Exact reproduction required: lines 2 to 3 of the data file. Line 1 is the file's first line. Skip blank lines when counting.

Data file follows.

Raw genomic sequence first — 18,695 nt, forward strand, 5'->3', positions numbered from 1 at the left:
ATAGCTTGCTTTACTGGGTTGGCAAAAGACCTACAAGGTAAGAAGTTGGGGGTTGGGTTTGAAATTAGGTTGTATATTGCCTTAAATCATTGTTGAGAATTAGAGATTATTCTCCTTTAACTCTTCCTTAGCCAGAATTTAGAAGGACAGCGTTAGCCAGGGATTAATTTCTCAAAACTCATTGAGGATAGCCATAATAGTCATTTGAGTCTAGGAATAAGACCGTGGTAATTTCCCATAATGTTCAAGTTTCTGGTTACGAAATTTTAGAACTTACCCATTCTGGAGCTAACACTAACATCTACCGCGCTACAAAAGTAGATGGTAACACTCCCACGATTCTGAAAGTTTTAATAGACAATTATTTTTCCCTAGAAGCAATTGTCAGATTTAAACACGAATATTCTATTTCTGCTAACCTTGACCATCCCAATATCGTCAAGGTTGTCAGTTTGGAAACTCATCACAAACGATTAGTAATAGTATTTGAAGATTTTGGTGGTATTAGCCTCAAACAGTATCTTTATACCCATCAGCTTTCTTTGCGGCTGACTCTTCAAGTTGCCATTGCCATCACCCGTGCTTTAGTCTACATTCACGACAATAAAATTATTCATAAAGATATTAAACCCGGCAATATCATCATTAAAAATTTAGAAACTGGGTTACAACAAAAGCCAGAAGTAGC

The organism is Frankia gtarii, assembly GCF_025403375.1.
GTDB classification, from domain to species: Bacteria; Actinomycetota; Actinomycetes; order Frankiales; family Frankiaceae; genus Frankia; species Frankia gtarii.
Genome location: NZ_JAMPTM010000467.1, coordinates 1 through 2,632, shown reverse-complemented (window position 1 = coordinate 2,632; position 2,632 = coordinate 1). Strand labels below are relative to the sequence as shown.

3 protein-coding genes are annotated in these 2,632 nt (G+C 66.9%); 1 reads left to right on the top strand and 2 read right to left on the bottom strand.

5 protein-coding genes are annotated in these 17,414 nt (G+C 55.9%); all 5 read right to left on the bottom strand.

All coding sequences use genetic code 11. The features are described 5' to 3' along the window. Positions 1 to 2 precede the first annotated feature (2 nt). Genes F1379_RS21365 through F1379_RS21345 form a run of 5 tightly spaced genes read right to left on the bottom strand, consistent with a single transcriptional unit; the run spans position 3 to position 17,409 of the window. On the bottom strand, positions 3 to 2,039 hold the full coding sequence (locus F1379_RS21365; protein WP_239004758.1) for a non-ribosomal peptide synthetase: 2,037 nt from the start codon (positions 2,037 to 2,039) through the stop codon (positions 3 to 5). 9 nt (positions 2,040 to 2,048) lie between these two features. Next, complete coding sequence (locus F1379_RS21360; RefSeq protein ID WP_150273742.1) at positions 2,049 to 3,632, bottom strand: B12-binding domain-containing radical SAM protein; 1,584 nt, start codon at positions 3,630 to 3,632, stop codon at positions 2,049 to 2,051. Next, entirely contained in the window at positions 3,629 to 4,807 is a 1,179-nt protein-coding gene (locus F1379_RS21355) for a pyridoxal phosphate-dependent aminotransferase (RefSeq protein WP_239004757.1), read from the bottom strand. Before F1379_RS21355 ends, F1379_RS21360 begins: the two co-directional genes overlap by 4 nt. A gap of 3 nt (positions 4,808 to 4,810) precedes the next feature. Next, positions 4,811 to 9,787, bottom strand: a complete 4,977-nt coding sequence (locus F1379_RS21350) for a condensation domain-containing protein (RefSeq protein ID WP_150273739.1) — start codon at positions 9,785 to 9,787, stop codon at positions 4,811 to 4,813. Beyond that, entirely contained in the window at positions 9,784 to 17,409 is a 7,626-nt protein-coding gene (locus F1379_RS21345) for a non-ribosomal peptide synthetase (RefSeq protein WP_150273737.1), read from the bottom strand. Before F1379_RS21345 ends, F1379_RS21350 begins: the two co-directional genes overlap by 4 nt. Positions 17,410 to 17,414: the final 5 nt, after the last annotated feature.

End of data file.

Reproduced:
ATAGCTTGCTTTACTGGGTTGGCAAAAGACCTACAAGGTAAGAAGTTGGGGGTTGGGTTTGAAATTAGGTTGTATATTGCCTTAAATCATTGTTGAGAATTAGAGATTATTCTCCTTTAACTCTTCCTTAGCCAGAATTTAGAAGGACAGCGTTAGCCAGGGATTAATTTCTCAAAACTCATTGAGGATAGCCATAATAGTCATTTGAGTCTAGGAATAAGACCGTGGTAATTTCCCATAATGTTCAAGTTTCTGGTTACGAAATTTTAGAACTTACCCATTCTGGAGCTAACACTAACATCTACCGCGCTACAAAAGTAGATGGTAACACTCCCACGATTCTGAAAGTTTTAATAGACAATTATTTTTCCCTAGAAGCAATTGTCAGATTTAAACACGAATATTCTATTTCTGCTAACCTTGACCATCCCAATATCGTCAAGGTTGTCAGTTTGGAAACTCATCACAAACGATTAGTAATAGTATTTGAAGATTTTGGTGGTATTAGCCTCAAACAGTATCTTTATACCCATCAGCTTTCTTTGCGGCTGACTCTTCAAGTTGCCATTGCCATCACCCGTGCTTTAGTCTACATTCACGACAATAAAATTATTCATAAAGATATTAAACCCGGCAATATCATCATTAAAAATTTAGAAACTGGGTTACAACAAAAGCCAGAAGTAGC

The organism is Frankia gtarii, assembly GCF_025403375.1.